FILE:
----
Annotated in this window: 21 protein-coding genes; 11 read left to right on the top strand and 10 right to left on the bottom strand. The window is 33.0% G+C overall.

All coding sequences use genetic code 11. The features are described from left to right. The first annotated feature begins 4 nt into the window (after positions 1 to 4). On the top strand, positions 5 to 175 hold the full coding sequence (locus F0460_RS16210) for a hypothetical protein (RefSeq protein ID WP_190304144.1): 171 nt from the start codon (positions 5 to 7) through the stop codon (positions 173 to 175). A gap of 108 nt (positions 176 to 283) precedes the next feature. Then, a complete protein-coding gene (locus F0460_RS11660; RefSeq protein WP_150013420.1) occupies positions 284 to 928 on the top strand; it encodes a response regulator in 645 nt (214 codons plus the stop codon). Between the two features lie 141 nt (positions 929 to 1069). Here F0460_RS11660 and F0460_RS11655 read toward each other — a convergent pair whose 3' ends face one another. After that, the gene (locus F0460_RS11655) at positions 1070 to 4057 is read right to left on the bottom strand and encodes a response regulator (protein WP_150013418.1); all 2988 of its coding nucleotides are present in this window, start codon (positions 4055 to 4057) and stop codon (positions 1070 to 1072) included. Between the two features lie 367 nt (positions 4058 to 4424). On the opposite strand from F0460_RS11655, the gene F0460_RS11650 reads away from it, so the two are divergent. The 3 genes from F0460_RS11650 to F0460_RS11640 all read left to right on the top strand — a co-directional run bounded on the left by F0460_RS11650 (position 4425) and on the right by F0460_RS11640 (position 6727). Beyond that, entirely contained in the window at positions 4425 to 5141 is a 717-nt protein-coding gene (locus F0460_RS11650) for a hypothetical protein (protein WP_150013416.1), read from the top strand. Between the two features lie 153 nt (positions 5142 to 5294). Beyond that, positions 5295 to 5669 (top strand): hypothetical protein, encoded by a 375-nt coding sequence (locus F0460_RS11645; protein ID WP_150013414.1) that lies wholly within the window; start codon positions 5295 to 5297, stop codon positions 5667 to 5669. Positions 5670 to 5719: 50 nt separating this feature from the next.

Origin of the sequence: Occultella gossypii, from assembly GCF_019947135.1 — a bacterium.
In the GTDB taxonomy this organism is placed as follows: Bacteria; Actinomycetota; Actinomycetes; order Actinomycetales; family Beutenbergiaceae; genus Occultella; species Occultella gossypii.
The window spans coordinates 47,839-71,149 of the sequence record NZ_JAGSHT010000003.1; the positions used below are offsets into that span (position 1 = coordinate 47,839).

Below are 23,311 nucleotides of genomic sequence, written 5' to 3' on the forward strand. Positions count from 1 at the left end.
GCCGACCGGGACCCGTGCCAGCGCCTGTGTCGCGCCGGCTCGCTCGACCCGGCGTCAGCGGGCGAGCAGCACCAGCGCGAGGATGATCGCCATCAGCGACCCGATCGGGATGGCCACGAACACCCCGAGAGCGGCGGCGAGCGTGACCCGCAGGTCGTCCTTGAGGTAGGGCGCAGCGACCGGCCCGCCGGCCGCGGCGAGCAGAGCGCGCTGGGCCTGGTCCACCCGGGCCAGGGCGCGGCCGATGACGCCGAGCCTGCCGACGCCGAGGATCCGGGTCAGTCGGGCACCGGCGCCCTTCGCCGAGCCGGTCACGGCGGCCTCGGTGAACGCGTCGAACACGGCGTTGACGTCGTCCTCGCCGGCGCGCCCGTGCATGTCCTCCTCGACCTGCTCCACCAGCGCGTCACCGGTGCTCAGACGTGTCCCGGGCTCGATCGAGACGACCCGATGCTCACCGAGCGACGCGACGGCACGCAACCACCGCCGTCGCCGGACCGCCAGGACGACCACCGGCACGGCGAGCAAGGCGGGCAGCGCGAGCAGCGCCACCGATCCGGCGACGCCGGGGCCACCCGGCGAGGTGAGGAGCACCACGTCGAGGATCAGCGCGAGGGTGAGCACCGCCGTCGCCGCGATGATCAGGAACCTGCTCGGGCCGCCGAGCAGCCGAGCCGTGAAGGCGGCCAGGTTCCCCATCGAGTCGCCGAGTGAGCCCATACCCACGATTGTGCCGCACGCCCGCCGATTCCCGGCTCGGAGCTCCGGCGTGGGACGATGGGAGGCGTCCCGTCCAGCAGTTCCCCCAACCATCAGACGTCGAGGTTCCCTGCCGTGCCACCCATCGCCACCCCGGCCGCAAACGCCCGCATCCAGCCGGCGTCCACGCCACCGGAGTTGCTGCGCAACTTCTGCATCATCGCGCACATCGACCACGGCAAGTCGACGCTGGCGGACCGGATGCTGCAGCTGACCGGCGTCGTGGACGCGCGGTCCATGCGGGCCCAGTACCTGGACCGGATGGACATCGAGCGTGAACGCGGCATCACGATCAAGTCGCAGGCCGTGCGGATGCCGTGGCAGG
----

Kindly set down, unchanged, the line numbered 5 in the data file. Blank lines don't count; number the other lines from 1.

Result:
The window spans coordinates 47,839-71,149 of the sequence record NZ_JAGSHT010000003.1; the positions used below are offsets into that span (position 1 = coordinate 47,839).